but I have seen the real thing.... it is big.... I think it was either in a Boston or maybe NYC museum.... so it is surrounded by excellent works, but it's
sheer size still makes it stand out..... and makes it all that much more amazing.....


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PostPosted: Wed October 5th, 2011, 17:45 GMT 
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Blue Midnight wrote:
Okay now I understand .

sorry guys but I will never win a Nobel prize with my bad english :oops:

:shock: ...... I thought you were an American..... where are you from? What is your first language?
Heck, my first and only language is English and I still don't do too well... :lol:


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PostPosted: Wed October 5th, 2011, 18:07 GMT 
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Lily Rose wrote:
There is a John Singer Sargent painting called "The daughters of Boit" (think I got the right name).... It is interesting as an image on line, or in print....
but I have seen the real thing.... it is big.... I think it was either in a Boston or maybe NYC museum.... so it is surrounded by excellent works, but it's
sheer size still makes it stand out..... and makes it all that much more amazing.....


It is amazing. I love JSS - he lived here. It's in the permanent collection at the Boston Museum of Fine Arts. I'd guess it to be 10' wide x 12' long - maybe a bit bigger.


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PostPosted: Wed October 5th, 2011, 18:10 GMT 
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Lily Rose wrote:
Blue Midnight wrote:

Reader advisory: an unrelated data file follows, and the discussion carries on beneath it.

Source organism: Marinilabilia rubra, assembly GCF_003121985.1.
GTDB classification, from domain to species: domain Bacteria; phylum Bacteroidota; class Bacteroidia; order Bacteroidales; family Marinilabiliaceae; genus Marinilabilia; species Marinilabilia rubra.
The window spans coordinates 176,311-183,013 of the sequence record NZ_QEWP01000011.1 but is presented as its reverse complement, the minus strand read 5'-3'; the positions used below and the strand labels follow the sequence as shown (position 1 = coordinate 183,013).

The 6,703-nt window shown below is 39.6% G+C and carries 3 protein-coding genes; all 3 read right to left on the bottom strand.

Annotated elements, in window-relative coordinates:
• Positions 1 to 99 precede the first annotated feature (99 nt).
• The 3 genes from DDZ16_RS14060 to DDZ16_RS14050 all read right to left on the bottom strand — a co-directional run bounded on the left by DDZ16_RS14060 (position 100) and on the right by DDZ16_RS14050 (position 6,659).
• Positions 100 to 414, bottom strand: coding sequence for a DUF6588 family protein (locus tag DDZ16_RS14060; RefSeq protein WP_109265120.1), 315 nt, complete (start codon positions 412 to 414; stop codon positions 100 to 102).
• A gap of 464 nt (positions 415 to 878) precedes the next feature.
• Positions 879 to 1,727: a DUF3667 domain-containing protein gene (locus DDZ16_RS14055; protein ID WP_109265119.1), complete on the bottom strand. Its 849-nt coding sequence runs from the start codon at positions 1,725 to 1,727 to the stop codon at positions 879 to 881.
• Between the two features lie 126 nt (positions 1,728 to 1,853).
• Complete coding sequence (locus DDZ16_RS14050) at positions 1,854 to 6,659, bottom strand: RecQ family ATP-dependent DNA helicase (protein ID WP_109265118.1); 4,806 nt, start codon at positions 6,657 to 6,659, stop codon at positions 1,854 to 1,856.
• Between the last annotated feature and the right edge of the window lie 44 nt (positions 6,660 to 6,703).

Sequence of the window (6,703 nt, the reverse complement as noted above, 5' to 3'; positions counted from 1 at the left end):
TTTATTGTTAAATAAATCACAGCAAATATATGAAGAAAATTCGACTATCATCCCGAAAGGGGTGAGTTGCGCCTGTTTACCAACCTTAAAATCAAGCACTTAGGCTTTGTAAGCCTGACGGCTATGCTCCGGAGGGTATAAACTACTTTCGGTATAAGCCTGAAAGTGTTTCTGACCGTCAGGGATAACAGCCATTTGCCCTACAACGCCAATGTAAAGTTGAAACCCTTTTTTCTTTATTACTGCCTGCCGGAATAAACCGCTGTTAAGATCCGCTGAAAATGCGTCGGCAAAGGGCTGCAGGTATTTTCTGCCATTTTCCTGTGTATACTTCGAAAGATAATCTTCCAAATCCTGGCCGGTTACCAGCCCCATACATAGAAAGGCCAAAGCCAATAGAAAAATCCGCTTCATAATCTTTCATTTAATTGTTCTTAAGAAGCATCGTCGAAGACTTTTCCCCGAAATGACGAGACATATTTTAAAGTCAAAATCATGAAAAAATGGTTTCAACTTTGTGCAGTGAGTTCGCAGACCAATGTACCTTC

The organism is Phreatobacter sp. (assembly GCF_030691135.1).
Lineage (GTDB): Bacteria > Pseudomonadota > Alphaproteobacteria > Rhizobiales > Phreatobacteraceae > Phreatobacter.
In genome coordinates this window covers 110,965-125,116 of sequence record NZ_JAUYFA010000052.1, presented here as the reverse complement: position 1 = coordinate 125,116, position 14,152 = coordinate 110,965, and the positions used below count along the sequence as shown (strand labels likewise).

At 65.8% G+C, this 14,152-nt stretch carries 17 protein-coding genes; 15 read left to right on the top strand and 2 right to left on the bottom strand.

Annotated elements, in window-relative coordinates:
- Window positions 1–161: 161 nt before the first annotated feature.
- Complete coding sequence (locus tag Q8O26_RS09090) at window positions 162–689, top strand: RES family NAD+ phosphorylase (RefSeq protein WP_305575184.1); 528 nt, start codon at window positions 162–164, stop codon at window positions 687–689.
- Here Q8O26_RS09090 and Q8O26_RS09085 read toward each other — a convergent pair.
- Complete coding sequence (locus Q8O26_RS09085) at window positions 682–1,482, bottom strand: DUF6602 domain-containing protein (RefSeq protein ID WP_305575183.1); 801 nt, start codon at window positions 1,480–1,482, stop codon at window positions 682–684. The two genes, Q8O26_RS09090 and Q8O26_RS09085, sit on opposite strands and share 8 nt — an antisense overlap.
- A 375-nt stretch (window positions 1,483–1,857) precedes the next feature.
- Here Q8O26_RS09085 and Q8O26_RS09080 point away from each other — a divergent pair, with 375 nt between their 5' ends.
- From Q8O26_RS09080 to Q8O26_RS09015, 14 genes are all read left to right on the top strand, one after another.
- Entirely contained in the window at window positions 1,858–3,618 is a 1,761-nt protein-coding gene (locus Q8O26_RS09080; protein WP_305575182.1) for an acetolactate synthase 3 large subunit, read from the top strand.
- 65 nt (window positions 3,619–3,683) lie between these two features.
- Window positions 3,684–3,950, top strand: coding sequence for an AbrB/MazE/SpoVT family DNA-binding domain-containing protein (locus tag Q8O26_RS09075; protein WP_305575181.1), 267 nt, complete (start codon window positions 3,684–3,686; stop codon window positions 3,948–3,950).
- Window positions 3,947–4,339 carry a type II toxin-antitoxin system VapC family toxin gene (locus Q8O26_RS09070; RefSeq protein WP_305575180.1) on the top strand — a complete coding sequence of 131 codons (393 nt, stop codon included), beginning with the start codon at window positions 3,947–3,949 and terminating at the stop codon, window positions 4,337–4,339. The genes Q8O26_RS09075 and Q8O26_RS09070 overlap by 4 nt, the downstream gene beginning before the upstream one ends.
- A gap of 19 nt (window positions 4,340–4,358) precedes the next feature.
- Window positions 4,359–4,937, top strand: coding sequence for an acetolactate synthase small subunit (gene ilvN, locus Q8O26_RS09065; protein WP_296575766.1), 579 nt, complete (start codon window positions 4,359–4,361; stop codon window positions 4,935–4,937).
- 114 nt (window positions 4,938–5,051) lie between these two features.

Okay now I understand .

sorry guys but I will never win a Nobel prize with my bad english :oops:

:shock: ...... I thought you were an American..... where are you from? What is your first language?
Heck, my first and only language is English and I still don't do too well... :lol:


I'm from Holland Lilly and my first language is Dutch second is english but I speak it beter than I can write :lol:

Quote:
I would love to see this in full size...... 8 ft x 4 ft..... holy crap batman..... that has to be just a stunning image............

If you mean the F102 flying painting ... I know the painting there was a copie of it in my history class at my high school and I made a schoolproject about Larry Burrows photo art ... I found the painting always fascinating I don't remeber the size anymore but it was a very large painting/copie .


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PostPosted: Wed October 5th, 2011, 22:03 GMT 

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I was able to look at the pictures last week, just before I went on a vacation. I have to say, I prefer his music. There were one or two paintings that I could see owning, but the price is a little out of reach for me.

I found them to be simple but poignant, they do a good job of showing the old idea of Asia, perhaps circa 1900 that we see in movies. Much like his songs today, they're more timeless then other works. Nothing about the painting suggests they were observations from today's times. It doesn't surprise me that he would use photos, he's painting a time that doesn't really exist now.

Given the source material of Love & Theft, it seems Mr. Dylan has a bit of an interest in Japan and maybe Asia in general. That would explain his concerts in China, his willingness to defend those concerts and the general strength of his performances in those countries.

I liked seeing the gallery, it was lonely when I went, so the guard had too much time to follow me. But truthfully I'd still much rather pay for a concert, then check his works at a gallery.


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PostPosted: Wed October 5th, 2011, 22:08 GMT